I had a great workout this morning with Nate Miyake. The actual workout was fine, but what launched it into great was the conversation we had about “five key points.” If you could simplify and summarize whatever it is you’re doing into five (or less) key things you’d want to get across to the world, what would they be?
When it comes to health and fitness – by which I mean general health and fitness, not sports-specific performance, my key points would be:
- Good health is 90% diet. You can maintain a good weight and good overall health nearly through diet alone. Unless you’re insanely active, you can’t work off a bad diet. It won’t make you stronger or faster, but it’ll keep you thin. Eat right and you’re 90% there.
- The only good plan is a sustainable plan. There are a zillion different plans and programs – for both diet and activity – out there for losing weight and getting fit. The only good ones are the ones that you can keep up over the long haul. If it’s just short-term plan, it’s just a short-term solution (and probably bad for you).
- Focus on whole, unrefined food. Some people say that it’s all about the calories, and not about the type of calories. Others say that it’s overall calories that matter, not the type. And there are studies that support both. But regardless, a larger advantage of whole, unrefined food is that it tends to take up more room in your stomach and make you feel fuller. A cookie’s going to have a lot of calories and won’t be all that big (and the sugar will cause an insulin spike and make you hungry pretty soon). A salad with the same number of calories is going to be a lot bigger, will take more time to eat and digest, and won’t give you the same insulin spike.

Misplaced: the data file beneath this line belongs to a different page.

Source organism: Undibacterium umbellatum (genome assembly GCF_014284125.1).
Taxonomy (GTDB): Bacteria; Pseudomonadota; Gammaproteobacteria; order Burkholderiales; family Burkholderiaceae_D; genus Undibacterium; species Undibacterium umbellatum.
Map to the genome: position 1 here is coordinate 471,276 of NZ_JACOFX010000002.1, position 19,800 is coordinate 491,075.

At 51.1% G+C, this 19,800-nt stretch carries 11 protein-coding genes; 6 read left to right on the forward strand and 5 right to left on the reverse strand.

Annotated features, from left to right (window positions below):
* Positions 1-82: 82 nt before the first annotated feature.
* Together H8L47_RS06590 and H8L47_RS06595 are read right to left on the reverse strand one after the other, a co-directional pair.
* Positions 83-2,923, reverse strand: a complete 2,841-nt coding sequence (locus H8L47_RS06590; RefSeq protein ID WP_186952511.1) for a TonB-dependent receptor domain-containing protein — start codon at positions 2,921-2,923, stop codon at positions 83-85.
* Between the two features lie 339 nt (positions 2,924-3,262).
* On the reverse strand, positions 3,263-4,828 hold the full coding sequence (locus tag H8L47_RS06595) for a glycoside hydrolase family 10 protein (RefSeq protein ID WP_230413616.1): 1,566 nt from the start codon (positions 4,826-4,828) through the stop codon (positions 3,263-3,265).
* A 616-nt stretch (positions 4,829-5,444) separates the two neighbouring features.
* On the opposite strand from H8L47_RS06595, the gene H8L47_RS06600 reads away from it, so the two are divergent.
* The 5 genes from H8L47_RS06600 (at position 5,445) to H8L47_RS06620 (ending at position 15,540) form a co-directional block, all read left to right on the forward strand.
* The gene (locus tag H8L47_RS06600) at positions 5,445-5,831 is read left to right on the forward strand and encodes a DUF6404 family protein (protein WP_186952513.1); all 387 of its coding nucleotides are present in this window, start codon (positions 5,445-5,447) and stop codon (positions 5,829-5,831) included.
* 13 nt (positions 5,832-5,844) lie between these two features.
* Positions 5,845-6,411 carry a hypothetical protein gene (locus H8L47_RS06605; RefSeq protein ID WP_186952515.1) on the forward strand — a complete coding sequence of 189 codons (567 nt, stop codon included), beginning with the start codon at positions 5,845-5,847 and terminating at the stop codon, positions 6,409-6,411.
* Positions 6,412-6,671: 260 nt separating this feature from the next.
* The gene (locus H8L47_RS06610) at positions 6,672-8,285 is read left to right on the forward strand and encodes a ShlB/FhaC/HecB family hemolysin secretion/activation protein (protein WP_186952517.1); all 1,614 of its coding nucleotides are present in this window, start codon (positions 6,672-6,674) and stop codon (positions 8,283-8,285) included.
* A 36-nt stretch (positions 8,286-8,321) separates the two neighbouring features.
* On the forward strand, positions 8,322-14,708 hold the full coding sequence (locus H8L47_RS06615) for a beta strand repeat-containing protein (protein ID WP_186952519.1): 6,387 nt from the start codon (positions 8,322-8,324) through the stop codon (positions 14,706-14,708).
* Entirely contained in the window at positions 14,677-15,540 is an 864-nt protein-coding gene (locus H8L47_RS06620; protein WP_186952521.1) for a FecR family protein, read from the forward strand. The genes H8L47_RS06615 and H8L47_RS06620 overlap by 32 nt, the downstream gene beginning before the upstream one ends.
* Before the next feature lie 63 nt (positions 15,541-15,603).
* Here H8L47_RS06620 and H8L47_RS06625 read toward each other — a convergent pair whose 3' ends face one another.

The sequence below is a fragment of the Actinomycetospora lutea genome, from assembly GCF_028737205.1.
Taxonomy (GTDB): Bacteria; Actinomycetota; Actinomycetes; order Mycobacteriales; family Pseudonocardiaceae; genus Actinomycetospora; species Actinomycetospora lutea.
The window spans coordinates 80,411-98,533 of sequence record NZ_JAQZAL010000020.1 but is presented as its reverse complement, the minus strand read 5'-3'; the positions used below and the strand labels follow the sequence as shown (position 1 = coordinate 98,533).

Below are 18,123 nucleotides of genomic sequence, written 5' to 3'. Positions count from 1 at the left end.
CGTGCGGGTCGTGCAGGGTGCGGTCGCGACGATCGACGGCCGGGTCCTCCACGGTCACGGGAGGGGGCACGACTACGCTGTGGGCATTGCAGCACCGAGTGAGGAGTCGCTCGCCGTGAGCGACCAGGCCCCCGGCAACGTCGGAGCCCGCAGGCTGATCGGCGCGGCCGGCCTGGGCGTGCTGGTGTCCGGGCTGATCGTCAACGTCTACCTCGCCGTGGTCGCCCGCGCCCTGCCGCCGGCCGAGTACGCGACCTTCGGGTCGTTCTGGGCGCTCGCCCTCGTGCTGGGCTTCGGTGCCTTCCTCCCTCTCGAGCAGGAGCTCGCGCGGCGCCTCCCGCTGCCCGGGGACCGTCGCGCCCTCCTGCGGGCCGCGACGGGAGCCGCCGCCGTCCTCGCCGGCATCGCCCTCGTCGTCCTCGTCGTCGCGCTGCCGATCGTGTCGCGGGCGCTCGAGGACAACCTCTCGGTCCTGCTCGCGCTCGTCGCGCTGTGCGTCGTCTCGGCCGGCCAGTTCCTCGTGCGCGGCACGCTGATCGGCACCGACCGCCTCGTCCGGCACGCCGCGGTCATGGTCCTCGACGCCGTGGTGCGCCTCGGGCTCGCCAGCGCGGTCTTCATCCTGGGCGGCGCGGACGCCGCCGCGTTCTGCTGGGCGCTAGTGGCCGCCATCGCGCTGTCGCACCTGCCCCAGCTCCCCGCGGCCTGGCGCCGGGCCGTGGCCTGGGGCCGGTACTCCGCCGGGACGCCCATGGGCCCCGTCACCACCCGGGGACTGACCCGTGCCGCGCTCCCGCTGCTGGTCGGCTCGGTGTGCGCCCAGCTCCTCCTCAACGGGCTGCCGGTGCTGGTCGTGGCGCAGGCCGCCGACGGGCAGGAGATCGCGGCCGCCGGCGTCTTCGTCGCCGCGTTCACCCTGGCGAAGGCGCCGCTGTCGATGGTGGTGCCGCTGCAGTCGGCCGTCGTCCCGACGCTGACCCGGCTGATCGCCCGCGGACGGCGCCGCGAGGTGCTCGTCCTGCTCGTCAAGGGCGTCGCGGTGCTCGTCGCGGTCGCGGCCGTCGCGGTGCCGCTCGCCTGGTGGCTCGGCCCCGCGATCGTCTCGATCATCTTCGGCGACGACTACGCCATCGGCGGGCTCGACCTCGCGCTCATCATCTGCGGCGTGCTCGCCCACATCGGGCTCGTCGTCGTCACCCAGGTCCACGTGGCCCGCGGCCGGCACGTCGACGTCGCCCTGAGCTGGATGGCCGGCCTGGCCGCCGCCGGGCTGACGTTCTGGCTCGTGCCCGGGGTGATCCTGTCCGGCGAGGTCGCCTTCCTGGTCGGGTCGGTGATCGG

- Counter the effects of sitting all day. If you’re like me, you sit most of the day. This is bad. You don’t need to be super active, just walk around and stretch. If you can do anything to avoid sitting, do it. Walk where you need to go instead of driving. Do stretches everyday.
- Cardio for weight loss and health is stupid and pointless. The only reason to do cardio is to improve your cardio-dependent performance, or if you just really enjoy it (by cardio, I’m not talking about walking everywhere). I enjoy riding my bike – great reason to do cardio. I want to improve my high-altitude performance – great reason to do cardio. I want to lose weight – bad reason to do cardio. Running is especially bad. You’ll get a much larger benefit in a shorter period of time from lifting weights or just doing bodyweight exercises (and you do get heart benefits from those as well!), and you’ll miss out on all the long-term knee and foot injuries.